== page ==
Baystar, Goldfarb Charged With Diverting Side-Pocket Funds

Mar 2 2011 | 11:01am ET

Hedge fund Baystar Capital Management and founder Lawrence Goldfarb were charged yesterday with using a side-pocket to divert money into unauthorized investments and into Goldfarb's own accounts.

But Goldfarb needn't worry about doing any jail time if he can keep his nose clean: The hedge fund manager struck a deferred-prosecution deal, meaning if he cooperates, pays back the full $12 million he took and doesn't break the law again, the wire fraud charges against both him and Larkspur, Calif.-based Baystar will be dropped.

Goldfarb also reached a settlement with the Securities and Exchange Commission, agreeing to pay the $12 million in restitution, as well as another $2 million in prejudgment interest and penalties. Goldfarb is also barred from associating with investment advisers or broker-dealers for the three years of the deferred prosecution agreement.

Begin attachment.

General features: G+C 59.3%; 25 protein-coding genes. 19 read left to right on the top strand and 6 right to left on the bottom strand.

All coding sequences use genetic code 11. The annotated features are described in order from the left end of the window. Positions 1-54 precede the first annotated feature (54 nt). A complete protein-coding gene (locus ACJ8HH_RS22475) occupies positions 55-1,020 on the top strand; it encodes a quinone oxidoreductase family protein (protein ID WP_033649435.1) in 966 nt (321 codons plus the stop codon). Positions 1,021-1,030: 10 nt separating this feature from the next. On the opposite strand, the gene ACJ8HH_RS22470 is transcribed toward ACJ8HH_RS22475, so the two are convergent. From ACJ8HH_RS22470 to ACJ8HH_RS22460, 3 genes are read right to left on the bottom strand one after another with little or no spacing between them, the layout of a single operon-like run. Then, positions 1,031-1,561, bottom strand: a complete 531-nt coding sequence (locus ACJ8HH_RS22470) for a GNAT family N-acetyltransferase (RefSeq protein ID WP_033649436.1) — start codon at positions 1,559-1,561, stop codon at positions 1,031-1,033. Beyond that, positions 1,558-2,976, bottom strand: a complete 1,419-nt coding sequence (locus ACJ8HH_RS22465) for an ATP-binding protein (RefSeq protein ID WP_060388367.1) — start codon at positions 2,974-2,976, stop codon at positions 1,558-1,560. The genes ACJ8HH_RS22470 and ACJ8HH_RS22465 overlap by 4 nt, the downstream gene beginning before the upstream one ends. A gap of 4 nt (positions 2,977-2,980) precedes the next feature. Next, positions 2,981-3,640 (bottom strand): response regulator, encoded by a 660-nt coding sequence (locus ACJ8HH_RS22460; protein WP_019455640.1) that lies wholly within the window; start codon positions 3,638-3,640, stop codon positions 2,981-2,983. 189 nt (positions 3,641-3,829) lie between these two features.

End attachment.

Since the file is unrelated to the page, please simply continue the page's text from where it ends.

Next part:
According to prosecutors, Goldfarb moved some $12 million kept in a side-pocket of his $100 million Baystar Capital II fund into unauthorized investments in a real-estate fund and record company he controlled. He also used some of the money to pay for personal entertainment expenses and charitable donations.

"Goldfarb betrayed the trust of his hedge fund's investors, keeping them in the dark about their investment profits so he could use their money as his own," Marc Fagel, head of the SEC's San Francisco office, said. The "limited visibility" of the side-pocket helped Goldfarb conceal his actions from investors, Fagel added.


In Depth

Q&A: Old Hill's Stone On Private Debt, P2P And Credit Bubbles

Jun 6 2017 | 7:52pm ET

While institutional capital continues to flow into the broader private debt sector...

Lifestyle

CFA Institute To Add Computer Science To Exam Curriculum

May 24 2017 | 9:25pm ET

Starting in 2019, financial industry executives sitting for the coveted Chartered...

Guest Contributor

AIMA: How The U.K.'s SMCR Will Affect U.S. Firms

Jun 20 2017 | 6:29pm ET

U.S. investment managers need to think seriously about how tough new U.K. conduct...

 

From the current issue of